The Syrian uprising began in southern city of Dara but the way it spread to other cities owes a lot to this mode of communication. Grainy images of soldiers opening fire on protesters made a huge impression on Syrians across the country. Watching the bravery of Dara’s residents, and the brutality of the security forces, they felt compelled to make a stand. When 13-year old Hamza Al-Khatib was arrested in April 2011 and returned to his family a lifeless corpse, they were instructed to remain quiet. What they did instead was to film his swollen and badly-bruised body and upload it to YouTube. The teenager instantly became a symbol of the uprising.
It is said that New Media empowers individuals. As the Syrian uprising enters its eleventh month, the only thing that stands between President Bashar Al-Assad and another Hama massacre is the camera phone and an Internet connection. The thesis is holding up – for now.
Malik Al-Abdeh is Chief Editor of Barada TV
Far from the five-star hotel opposition conferences, the real opposition in Syria is making its voice heard. In what is known as “rural Damascus” (Rif Dimashq), a Times reporter met with local protest organisers affiliated to the Syrian Revolution Co-ordination Union (SRCU), a youth organization that is leading the revolution in Syria.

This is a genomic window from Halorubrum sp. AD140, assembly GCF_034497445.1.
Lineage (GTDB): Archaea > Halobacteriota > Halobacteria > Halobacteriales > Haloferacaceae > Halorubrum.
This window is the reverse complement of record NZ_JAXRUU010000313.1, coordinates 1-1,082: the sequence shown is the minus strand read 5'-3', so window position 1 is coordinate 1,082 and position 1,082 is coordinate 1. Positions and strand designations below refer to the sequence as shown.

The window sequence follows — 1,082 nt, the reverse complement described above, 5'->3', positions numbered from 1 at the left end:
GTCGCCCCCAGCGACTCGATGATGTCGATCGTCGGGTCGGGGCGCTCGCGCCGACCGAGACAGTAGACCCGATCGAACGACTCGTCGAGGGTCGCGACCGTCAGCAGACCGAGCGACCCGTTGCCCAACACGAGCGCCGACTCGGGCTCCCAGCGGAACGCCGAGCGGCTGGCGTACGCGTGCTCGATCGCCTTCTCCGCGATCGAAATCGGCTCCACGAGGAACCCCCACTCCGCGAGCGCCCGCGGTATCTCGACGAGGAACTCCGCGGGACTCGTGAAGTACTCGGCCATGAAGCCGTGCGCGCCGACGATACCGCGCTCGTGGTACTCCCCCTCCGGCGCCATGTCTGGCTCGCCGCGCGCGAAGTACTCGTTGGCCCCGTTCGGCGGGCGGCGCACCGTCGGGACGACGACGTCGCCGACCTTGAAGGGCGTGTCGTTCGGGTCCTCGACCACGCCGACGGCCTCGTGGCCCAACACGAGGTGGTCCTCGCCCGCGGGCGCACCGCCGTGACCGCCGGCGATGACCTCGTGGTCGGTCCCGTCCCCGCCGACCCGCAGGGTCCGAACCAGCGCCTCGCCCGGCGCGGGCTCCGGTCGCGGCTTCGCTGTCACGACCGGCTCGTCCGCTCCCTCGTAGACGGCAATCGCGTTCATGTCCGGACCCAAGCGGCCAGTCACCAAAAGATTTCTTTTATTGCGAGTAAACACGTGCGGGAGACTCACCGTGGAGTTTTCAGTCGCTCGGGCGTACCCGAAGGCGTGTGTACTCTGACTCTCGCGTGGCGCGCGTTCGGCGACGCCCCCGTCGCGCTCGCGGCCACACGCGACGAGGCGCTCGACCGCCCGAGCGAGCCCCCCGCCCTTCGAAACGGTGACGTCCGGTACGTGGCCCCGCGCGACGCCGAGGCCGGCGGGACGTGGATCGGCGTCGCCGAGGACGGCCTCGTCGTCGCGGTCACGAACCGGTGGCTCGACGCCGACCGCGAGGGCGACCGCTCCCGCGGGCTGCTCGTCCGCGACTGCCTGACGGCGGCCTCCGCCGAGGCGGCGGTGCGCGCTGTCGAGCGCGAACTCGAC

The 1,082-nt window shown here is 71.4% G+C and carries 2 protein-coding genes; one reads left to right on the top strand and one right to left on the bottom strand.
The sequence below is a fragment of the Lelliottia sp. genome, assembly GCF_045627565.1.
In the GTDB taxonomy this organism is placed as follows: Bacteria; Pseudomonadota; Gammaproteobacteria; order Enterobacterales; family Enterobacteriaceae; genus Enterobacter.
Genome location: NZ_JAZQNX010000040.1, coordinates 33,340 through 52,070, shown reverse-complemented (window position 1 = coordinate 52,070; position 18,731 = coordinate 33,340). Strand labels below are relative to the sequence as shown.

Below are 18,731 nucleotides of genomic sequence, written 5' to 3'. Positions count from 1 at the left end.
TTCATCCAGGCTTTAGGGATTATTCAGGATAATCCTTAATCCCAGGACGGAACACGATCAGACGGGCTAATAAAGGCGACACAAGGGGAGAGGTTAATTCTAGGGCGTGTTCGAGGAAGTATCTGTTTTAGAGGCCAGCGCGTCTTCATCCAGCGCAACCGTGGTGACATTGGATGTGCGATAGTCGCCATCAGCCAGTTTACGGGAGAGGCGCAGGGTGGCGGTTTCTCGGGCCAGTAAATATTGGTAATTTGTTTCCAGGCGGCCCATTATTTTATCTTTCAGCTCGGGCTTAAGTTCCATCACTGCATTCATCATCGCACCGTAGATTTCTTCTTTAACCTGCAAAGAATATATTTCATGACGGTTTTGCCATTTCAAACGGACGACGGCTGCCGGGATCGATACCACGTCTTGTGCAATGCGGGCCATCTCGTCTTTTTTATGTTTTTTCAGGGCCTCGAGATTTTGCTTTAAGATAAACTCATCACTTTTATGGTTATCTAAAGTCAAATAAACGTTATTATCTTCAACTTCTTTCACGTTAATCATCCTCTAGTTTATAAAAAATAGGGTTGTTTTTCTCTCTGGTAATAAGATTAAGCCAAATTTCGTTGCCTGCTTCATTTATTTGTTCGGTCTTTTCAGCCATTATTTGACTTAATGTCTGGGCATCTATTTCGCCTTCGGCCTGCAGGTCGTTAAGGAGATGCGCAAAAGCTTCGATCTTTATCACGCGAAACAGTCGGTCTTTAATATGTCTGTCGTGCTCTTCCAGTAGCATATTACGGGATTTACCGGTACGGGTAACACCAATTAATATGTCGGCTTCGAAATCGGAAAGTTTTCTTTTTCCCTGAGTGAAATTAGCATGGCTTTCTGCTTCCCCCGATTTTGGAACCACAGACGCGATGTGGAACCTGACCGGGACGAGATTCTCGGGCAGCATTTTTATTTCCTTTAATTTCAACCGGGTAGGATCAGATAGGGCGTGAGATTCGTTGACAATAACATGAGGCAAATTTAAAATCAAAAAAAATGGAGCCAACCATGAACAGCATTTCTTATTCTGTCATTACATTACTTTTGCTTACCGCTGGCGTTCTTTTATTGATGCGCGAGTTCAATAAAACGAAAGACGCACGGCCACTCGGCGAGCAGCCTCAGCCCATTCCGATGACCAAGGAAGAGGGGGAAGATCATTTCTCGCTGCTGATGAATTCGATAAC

The town of Zabadani and the nearby village of Madaya are tourist hotspots frequented by the Damascene middle class and Gulf Arab visitors who enjoy its cool mountain air and stunning views over a valley irrigated by fresh spring water. Now however, there are no tourists, just disillusioned young men who demand one thing: freedom.
Click the following link to download the full article in a PDF file:
The report is very telling about the nature of the Syrian Revolution and who is leading it. It is not intellectuals in Damascus or in exile, nor even the much-vaunted Local Co-ordination Committees (mentioned by Hillary Clinton in a recent article), which the local youths accuse of “hijacking” their cause, but young Syrians who come from very ordinary backgrounds who have borne the brunt of mukhabarat oppression.